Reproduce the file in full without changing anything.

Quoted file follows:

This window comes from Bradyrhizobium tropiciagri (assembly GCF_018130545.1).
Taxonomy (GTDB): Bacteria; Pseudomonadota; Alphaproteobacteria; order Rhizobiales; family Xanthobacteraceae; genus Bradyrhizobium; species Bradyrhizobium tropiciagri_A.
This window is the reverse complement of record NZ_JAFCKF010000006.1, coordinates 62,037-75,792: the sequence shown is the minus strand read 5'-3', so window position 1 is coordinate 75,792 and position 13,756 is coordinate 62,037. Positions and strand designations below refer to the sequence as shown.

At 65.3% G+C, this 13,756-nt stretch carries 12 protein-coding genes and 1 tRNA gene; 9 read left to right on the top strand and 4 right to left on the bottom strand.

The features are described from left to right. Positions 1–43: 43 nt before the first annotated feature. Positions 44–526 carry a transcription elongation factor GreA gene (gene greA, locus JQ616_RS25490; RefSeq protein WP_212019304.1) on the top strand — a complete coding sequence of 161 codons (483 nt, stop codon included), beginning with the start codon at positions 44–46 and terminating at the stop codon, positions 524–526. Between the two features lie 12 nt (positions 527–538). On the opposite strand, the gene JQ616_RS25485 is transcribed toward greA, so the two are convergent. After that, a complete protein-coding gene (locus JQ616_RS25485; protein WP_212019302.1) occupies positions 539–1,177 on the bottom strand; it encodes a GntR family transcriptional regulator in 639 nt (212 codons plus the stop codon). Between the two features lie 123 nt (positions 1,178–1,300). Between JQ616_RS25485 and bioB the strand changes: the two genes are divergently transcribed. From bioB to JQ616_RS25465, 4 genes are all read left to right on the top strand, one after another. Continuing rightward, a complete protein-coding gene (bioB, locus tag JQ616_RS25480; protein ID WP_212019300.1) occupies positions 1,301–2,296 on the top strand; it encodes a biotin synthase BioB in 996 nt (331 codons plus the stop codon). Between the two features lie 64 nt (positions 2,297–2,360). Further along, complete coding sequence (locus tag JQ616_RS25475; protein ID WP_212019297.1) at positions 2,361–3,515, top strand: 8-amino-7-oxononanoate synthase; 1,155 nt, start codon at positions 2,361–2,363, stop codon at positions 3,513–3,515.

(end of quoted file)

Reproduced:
This window comes from Bradyrhizobium tropiciagri (assembly GCF_018130545.1).
Taxonomy (GTDB): Bacteria; Pseudomonadota; Alphaproteobacteria; order Rhizobiales; family Xanthobacteraceae; genus Bradyrhizobium; species Bradyrhizobium tropiciagri_A.
This window is the reverse complement of record NZ_JAFCKF010000006.1, coordinates 62,037-75,792: the sequence shown is the minus strand read 5'-3', so window position 1 is coordinate 75,792 and position 13,756 is coordinate 62,037. Positions and strand designations below refer to the sequence as shown.

At 65.3% G+C, this 13,756-nt stretch carries 12 protein-coding genes and 1 tRNA gene; 9 read left to right on the top strand and 4 right to left on the bottom strand.

The features are described from left to right. Positions 1–43: 43 nt before the first annotated feature. Positions 44–526 carry a transcription elongation factor GreA gene (gene greA, locus JQ616_RS25490; RefSeq protein WP_212019304.1) on the top strand — a complete coding sequence of 161 codons (483 nt, stop codon included), beginning with the start codon at positions 44–46 and terminating at the stop codon, positions 524–526. Between the two features lie 12 nt (positions 527–538). On the opposite strand, the gene JQ616_RS25485 is transcribed toward greA, so the two are convergent. After that, a complete protein-coding gene (locus JQ616_RS25485; protein WP_212019302.1) occupies positions 539–1,177 on the bottom strand; it encodes a GntR family transcriptional regulator in 639 nt (212 codons plus the stop codon). Between the two features lie 123 nt (positions 1,178–1,300). Between JQ616_RS25485 and bioB the strand changes: the two genes are divergently transcribed. From bioB to JQ616_RS25465, 4 genes are all read left to right on the top strand, one after another. Continuing rightward, a complete protein-coding gene (bioB, locus tag JQ616_RS25480; protein ID WP_212019300.1) occupies positions 1,301–2,296 on the top strand; it encodes a biotin synthase BioB in 996 nt (331 codons plus the stop codon). Between the two features lie 64 nt (positions 2,297–2,360). Further along, complete coding sequence (locus tag JQ616_RS25475; protein ID WP_212019297.1) at positions 2,361–3,515, top strand: 8-amino-7-oxononanoate synthase; 1,155 nt, start codon at positions 2,361–2,363, stop codon at positions 3,513–3,515.